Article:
Keynote Speakers

Susan A. Murphy

Professor of Statistics, Radcliffe Alumnae Professor at the Radcliffe Institute, Harvard University and Professor of Computer Science at the Harvard John A. Paulson School of Engineering and Applied Sciences, USA

Data,  Personalization, Digital Health!

Susan Murphy’s research focuses on improving sequential, individualized, decision making in health, in particular, clinical trial design and data analysis to inform the development of just-in-time adaptive interventions in digital health. Her lab works on online learning algorithms for developing personalized mobile health interventions.  She developed the micro-randomized trial for use in constructing digital health interventions; this trial design is in use across a broad range of health-related areas.  She is a 2013 MacArthur Fellow, a member of the National Academy of Sciences and the National Academy of Medicine, both of the US National Academies.

Overview

Digital Interventions provide support to individuals in their every-day life.  Examples of these interventions include suggestions about how to be more active in their current setting,  different types of reminders to perform self-care behaviors such as taking prescribed medications, motivational messages and reinforcements for positive behaviors. The interventions may be delivered via a wearable or other smart device.  While digital interventions provide much promise in terms of providing support when and where-ever support is needed, these interventions can cause treatment burden resulting in disengagement.   Thus it is critical to learn whether and in which settings, it is most effective to deliver the interventions.   In this talk we discuss “micro-randomized trials” and how they can be used to improve digital health interventions and an artificial intelligence method, “reinforcement learning” and how it might be used to personalize digital health interventions.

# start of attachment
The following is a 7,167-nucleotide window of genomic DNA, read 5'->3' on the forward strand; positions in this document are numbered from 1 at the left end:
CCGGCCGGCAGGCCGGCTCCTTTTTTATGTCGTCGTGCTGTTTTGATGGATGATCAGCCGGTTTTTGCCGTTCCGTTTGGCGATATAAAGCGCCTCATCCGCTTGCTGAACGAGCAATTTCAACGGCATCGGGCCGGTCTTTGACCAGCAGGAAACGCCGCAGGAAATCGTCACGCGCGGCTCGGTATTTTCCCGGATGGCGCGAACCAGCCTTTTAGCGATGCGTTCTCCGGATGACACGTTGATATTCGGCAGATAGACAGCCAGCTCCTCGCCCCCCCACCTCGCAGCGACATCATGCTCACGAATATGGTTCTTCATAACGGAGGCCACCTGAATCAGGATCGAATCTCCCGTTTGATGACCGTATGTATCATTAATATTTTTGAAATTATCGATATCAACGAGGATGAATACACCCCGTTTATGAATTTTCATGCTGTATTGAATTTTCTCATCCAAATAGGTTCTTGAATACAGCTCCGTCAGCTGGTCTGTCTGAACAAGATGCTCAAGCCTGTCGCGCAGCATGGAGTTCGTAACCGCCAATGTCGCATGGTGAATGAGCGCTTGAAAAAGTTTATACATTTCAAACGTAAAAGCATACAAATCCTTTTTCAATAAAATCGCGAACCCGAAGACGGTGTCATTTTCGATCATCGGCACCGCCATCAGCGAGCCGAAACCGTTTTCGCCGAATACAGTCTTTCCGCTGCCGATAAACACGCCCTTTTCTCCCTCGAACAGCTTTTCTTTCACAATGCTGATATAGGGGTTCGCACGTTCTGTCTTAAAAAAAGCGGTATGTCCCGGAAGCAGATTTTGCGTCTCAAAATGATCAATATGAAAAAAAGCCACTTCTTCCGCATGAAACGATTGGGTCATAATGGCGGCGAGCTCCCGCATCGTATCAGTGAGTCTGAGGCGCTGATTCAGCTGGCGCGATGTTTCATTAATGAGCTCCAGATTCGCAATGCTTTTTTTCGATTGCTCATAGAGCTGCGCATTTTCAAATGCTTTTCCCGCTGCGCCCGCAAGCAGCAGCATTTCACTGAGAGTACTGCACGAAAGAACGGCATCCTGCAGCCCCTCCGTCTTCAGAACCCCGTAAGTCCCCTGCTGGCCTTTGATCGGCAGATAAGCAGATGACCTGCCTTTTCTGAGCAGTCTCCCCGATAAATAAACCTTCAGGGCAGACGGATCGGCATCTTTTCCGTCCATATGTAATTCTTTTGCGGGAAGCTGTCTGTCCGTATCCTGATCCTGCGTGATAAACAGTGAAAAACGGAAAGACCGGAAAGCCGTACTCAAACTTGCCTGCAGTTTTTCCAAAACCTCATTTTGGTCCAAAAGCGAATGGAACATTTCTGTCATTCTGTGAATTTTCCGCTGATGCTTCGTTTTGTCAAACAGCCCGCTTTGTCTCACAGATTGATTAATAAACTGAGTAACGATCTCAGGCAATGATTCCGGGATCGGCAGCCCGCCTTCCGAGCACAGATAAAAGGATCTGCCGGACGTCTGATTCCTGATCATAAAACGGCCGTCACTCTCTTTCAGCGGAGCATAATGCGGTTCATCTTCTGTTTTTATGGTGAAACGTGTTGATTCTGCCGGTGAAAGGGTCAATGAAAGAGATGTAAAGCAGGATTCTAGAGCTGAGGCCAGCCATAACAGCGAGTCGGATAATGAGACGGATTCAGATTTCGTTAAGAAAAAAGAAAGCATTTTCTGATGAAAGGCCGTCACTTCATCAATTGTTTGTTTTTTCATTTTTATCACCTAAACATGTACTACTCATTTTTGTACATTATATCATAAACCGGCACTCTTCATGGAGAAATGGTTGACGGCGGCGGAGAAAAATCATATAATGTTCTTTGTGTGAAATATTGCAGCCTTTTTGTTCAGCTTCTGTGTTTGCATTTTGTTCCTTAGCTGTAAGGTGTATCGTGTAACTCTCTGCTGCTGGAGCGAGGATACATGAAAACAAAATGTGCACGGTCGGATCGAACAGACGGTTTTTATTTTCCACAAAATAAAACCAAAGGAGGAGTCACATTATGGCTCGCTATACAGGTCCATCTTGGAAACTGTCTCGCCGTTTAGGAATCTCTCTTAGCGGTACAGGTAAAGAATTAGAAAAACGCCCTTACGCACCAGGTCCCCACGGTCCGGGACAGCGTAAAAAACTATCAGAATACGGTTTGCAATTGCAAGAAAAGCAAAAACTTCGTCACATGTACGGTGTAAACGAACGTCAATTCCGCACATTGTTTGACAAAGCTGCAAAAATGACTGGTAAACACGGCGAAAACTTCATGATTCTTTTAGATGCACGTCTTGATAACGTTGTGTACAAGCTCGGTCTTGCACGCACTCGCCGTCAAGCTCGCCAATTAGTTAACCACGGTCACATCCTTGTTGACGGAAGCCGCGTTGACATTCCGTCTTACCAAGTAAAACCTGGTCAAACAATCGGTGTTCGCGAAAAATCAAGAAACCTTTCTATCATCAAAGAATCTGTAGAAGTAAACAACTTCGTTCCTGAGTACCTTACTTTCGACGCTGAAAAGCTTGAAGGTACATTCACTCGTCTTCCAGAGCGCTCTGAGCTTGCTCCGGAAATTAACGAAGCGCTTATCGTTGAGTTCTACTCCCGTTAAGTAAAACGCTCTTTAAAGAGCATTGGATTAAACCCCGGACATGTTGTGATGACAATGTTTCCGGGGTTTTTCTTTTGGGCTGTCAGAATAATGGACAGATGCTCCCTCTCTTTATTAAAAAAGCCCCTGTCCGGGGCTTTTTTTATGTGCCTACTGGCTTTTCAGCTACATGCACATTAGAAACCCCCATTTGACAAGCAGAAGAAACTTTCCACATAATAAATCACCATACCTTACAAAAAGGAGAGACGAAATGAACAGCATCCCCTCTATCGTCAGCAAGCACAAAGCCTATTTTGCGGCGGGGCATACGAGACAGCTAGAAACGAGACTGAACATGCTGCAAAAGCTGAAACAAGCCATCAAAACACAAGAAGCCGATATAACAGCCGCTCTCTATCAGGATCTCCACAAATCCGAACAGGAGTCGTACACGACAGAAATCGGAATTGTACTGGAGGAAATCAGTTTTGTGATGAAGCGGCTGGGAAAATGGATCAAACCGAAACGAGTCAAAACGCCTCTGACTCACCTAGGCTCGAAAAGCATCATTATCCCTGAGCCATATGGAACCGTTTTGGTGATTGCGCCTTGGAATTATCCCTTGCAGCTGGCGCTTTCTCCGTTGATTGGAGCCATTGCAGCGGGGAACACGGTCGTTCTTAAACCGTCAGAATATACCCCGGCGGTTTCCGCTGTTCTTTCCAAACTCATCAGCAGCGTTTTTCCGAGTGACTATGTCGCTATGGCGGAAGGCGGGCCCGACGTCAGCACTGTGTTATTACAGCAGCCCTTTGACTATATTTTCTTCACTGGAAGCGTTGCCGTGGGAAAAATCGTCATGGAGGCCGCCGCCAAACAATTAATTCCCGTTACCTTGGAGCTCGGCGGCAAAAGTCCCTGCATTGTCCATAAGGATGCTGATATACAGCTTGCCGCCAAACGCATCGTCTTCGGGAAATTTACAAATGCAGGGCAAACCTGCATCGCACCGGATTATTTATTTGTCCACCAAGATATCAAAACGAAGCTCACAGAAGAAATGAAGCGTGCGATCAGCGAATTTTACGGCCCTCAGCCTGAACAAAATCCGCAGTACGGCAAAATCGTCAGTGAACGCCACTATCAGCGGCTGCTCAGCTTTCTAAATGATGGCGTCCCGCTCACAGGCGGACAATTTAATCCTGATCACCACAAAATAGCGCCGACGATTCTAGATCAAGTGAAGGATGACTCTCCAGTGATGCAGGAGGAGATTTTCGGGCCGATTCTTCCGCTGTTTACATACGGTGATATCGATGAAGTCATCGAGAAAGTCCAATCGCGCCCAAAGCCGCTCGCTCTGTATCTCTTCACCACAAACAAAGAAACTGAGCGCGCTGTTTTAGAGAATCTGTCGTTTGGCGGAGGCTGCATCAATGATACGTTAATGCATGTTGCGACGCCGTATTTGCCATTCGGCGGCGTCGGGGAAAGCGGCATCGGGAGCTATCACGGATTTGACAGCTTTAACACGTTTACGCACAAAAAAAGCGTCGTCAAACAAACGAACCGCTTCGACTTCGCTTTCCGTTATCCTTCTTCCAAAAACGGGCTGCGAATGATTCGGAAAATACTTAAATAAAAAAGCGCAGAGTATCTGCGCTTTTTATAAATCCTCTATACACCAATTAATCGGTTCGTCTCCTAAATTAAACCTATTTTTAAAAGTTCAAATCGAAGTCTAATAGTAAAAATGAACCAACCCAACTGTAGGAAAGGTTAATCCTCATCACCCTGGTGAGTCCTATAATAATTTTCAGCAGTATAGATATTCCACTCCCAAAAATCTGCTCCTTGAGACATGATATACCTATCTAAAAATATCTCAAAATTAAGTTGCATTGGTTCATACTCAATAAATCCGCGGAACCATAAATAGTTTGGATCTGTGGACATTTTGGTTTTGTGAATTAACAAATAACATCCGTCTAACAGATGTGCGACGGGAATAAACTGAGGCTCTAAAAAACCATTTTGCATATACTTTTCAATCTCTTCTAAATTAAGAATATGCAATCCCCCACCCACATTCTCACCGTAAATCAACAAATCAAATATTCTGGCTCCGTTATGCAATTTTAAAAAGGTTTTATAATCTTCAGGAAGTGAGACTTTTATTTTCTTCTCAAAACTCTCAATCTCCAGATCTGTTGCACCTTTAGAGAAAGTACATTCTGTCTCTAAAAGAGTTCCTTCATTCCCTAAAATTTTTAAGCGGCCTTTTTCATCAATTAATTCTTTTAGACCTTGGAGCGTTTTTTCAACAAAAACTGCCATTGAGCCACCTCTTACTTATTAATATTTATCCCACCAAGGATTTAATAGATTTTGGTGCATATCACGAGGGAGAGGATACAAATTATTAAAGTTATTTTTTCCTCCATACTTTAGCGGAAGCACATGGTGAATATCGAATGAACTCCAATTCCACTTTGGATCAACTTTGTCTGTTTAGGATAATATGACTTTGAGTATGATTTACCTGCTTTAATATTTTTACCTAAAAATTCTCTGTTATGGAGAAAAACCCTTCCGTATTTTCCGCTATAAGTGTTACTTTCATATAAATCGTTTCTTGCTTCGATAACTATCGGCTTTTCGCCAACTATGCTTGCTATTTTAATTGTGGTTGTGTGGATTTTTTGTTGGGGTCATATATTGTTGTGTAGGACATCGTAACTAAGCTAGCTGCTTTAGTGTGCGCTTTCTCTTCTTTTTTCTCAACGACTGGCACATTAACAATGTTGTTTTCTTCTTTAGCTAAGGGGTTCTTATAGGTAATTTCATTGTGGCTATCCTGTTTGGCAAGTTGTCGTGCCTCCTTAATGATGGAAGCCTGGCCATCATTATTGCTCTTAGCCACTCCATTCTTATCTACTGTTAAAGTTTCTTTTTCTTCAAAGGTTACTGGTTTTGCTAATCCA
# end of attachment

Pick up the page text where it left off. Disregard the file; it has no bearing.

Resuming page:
Falko Sniehotta

Professor of Health Psychology & Behavioural Medicine, Universities of Newcastle, UK and Twente, The Netherlands

Developing and applying behavioural science to inform government policy

Falko Sniehotta’s work focuses on behaviour of health care professionals, health service users and members of the public contributing to population health. This involves developing theory on how behaviour changes, how change is maintained and how change can be supported through interventions. The focus of the research is translational aiming to develop science to improve practice, policy and population health. This involves working closely with national, regional and local government, practitioners and member of the public to create evidence with the potential for significant impact on policy and practice.

Falko Sniehotta is past president of the European Health Psychology Society, Associate Editor of Health Psychology Review, and member of the editorial boards of Psychology & Health and the British Journal of Health Psychology.